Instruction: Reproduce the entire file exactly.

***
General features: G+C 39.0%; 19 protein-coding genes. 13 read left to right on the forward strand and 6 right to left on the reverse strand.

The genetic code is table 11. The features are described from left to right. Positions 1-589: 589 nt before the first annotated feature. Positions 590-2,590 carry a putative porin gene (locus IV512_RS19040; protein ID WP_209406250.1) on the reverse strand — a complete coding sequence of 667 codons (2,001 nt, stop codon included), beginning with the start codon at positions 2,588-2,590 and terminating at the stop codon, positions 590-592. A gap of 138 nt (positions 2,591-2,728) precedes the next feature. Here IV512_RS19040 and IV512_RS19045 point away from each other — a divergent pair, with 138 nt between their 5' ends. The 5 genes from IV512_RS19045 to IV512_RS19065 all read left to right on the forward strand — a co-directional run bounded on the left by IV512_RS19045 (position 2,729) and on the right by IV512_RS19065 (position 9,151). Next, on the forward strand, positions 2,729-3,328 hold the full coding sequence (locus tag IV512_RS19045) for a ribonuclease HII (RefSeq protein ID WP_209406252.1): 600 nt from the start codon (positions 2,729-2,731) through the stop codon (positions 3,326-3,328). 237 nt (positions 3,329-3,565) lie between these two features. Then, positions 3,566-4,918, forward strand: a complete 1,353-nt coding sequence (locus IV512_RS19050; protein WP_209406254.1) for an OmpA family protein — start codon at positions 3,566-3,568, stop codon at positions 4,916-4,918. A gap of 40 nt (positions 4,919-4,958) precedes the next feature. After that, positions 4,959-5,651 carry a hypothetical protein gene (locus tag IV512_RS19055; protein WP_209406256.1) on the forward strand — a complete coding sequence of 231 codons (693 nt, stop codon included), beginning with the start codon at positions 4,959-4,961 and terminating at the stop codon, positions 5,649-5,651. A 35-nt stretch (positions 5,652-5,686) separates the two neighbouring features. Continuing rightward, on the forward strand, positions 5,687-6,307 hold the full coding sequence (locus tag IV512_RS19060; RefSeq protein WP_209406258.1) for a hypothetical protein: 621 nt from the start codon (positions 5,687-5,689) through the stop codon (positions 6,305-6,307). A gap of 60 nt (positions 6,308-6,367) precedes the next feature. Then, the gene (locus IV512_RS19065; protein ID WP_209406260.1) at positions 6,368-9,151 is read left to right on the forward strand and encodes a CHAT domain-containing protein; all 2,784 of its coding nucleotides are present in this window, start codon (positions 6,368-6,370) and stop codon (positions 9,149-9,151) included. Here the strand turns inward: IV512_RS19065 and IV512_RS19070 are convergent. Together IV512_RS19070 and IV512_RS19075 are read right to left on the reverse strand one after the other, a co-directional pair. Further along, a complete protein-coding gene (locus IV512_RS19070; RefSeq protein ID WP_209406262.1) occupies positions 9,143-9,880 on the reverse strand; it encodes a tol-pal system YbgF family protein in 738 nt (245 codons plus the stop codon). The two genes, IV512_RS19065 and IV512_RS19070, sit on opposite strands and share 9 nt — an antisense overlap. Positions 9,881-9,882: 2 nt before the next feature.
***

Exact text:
General features: G+C 39.0%; 19 protein-coding genes. 13 read left to right on the forward strand and 6 right to left on the reverse strand.

The genetic code is table 11. The features are described from left to right. Positions 1-589: 589 nt before the first annotated feature. Positions 590-2,590 carry a putative porin gene (locus IV512_RS19040; protein ID WP_209406250.1) on the reverse strand — a complete coding sequence of 667 codons (2,001 nt, stop codon included), beginning with the start codon at positions 2,588-2,590 and terminating at the stop codon, positions 590-592. A gap of 138 nt (positions 2,591-2,728) precedes the next feature. Here IV512_RS19040 and IV512_RS19045 point away from each other — a divergent pair, with 138 nt between their 5' ends. The 5 genes from IV512_RS19045 to IV512_RS19065 all read left to right on the forward strand — a co-directional run bounded on the left by IV512_RS19045 (position 2,729) and on the right by IV512_RS19065 (position 9,151). Next, on the forward strand, positions 2,729-3,328 hold the full coding sequence (locus tag IV512_RS19045) for a ribonuclease HII (RefSeq protein ID WP_209406252.1): 600 nt from the start codon (positions 2,729-2,731) through the stop codon (positions 3,326-3,328). 237 nt (positions 3,329-3,565) lie between these two features. Then, positions 3,566-4,918, forward strand: a complete 1,353-nt coding sequence (locus IV512_RS19050; protein WP_209406254.1) for an OmpA family protein — start codon at positions 3,566-3,568, stop codon at positions 4,916-4,918. A gap of 40 nt (positions 4,919-4,958) precedes the next feature. After that, positions 4,959-5,651 carry a hypothetical protein gene (locus tag IV512_RS19055; protein WP_209406256.1) on the forward strand — a complete coding sequence of 231 codons (693 nt, stop codon included), beginning with the start codon at positions 4,959-4,961 and terminating at the stop codon, positions 5,649-5,651. A 35-nt stretch (positions 5,652-5,686) separates the two neighbouring features. Continuing rightward, on the forward strand, positions 5,687-6,307 hold the full coding sequence (locus tag IV512_RS19060; RefSeq protein WP_209406258.1) for a hypothetical protein: 621 nt from the start codon (positions 5,687-5,689) through the stop codon (positions 6,305-6,307). A gap of 60 nt (positions 6,308-6,367) precedes the next feature. Then, the gene (locus IV512_RS19065; protein ID WP_209406260.1) at positions 6,368-9,151 is read left to right on the forward strand and encodes a CHAT domain-containing protein; all 2,784 of its coding nucleotides are present in this window, start codon (positions 6,368-6,370) and stop codon (positions 9,149-9,151) included. Here the strand turns inward: IV512_RS19065 and IV512_RS19070 are convergent. Together IV512_RS19070 and IV512_RS19075 are read right to left on the reverse strand one after the other, a co-directional pair. Further along, a complete protein-coding gene (locus IV512_RS19070; RefSeq protein ID WP_209406262.1) occupies positions 9,143-9,880 on the reverse strand; it encodes a tol-pal system YbgF family protein in 738 nt (245 codons plus the stop codon). The two genes, IV512_RS19065 and IV512_RS19070, sit on opposite strands and share 9 nt — an antisense overlap. Positions 9,881-9,882: 2 nt before the next feature.